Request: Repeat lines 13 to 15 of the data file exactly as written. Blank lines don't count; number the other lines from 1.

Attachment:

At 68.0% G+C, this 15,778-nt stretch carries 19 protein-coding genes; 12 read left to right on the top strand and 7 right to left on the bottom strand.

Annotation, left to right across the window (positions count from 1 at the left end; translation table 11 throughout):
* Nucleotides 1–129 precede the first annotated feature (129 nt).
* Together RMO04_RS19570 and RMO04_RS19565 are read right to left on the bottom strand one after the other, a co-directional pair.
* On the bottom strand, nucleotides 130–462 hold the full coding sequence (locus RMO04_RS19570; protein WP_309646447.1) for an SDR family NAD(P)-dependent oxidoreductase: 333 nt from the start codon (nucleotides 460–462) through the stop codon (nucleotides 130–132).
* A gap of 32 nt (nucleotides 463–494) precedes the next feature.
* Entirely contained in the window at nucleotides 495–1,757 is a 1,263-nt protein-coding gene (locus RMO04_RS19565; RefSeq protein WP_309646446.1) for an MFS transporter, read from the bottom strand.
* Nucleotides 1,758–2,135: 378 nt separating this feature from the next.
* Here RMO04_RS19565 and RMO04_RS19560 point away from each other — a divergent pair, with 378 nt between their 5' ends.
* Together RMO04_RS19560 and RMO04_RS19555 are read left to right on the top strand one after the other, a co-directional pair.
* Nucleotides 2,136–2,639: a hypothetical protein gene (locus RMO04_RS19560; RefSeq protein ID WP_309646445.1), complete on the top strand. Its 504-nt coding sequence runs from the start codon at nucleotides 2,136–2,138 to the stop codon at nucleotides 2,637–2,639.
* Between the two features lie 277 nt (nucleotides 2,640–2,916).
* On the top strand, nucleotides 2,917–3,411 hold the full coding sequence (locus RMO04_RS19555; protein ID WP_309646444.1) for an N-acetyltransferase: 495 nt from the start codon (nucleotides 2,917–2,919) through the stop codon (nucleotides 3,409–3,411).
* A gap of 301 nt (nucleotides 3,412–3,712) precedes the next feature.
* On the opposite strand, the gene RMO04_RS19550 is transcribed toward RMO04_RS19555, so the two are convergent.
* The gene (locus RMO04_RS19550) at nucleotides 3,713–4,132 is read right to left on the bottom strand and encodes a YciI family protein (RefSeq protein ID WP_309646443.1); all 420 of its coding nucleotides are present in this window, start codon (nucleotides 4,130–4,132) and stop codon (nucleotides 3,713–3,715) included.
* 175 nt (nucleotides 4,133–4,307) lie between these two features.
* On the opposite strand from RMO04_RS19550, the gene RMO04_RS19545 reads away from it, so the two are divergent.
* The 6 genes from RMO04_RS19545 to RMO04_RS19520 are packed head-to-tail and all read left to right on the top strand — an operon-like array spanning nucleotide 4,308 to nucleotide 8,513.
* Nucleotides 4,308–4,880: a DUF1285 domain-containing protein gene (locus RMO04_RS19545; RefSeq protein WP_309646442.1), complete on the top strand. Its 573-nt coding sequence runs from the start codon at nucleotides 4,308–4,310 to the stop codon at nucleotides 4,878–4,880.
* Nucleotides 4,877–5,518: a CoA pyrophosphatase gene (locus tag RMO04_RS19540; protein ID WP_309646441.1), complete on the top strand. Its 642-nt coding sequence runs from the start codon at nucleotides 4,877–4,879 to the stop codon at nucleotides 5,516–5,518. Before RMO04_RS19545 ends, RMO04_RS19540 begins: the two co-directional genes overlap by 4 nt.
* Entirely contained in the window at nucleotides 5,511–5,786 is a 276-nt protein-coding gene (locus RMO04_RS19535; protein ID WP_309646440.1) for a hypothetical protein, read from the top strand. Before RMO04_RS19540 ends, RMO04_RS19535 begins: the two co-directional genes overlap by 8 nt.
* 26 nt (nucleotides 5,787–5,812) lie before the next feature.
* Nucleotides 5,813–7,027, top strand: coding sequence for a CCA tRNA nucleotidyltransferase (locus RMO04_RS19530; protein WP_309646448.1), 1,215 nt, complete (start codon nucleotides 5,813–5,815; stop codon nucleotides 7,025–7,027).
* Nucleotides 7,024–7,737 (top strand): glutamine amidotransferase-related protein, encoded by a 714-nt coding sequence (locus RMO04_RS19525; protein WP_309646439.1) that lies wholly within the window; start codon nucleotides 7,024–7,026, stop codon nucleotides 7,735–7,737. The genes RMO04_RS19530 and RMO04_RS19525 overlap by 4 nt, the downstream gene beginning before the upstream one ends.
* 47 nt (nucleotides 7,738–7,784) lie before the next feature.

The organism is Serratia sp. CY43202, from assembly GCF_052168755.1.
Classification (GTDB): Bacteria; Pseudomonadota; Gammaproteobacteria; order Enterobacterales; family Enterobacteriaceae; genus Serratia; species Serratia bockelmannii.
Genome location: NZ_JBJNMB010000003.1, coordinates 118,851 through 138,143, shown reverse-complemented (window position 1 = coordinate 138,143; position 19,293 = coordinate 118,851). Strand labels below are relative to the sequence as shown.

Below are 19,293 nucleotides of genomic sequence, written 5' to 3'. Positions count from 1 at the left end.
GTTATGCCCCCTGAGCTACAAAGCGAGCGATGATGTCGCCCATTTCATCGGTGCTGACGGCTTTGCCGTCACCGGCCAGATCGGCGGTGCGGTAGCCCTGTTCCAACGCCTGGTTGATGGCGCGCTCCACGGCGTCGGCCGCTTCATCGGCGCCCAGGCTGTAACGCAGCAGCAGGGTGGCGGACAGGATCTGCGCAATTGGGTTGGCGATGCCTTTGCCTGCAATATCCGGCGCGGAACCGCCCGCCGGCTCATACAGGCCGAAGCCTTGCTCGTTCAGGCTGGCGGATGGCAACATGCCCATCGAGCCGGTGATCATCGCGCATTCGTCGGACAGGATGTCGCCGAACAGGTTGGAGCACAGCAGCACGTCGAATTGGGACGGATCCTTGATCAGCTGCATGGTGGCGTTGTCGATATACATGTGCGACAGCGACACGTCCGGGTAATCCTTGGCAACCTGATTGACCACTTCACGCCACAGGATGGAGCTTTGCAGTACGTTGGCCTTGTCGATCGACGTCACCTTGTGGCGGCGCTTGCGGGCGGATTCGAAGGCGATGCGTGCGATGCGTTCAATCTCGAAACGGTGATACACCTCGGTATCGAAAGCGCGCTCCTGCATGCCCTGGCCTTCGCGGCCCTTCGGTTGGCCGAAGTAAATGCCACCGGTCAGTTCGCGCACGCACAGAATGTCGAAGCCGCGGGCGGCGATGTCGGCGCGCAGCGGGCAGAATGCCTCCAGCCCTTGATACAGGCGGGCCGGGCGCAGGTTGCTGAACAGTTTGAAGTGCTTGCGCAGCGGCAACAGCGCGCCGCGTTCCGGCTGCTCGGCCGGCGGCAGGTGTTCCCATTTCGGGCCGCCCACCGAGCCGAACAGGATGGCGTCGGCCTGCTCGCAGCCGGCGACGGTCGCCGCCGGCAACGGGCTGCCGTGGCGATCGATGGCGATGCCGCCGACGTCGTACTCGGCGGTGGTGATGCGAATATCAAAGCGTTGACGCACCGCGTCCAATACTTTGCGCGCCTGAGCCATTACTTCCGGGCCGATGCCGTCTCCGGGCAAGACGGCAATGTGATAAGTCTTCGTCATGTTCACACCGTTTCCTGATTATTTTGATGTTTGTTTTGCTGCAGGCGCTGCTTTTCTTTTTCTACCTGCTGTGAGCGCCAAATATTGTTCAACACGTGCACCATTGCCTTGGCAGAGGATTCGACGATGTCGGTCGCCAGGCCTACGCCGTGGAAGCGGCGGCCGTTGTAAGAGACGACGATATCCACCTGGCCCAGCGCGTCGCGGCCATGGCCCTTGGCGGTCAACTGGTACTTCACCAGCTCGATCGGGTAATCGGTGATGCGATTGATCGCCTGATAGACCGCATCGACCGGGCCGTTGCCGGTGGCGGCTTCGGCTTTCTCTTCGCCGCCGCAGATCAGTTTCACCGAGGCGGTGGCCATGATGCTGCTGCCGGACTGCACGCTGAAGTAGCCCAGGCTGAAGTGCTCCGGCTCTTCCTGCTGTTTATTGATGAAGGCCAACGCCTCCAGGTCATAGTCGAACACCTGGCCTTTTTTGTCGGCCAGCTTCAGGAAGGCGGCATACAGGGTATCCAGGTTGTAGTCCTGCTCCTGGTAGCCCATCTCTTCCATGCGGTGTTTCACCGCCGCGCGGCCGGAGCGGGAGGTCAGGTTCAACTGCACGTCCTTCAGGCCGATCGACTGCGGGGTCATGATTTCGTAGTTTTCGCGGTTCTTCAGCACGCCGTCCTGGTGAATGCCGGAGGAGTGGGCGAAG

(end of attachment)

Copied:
* On the top strand, nucleotides 2,917–3,411 hold the full coding sequence (locus RMO04_RS19555; protein ID WP_309646444.1) for an N-acetyltransferase: 495 nt from the start codon (nucleotides 2,917–2,919) through the stop codon (nucleotides 3,409–3,411).
* A gap of 301 nt (nucleotides 3,412–3,712) precedes the next feature.
* On the opposite strand, the gene RMO04_RS19550 is transcribed toward RMO04_RS19555, so the two are convergent.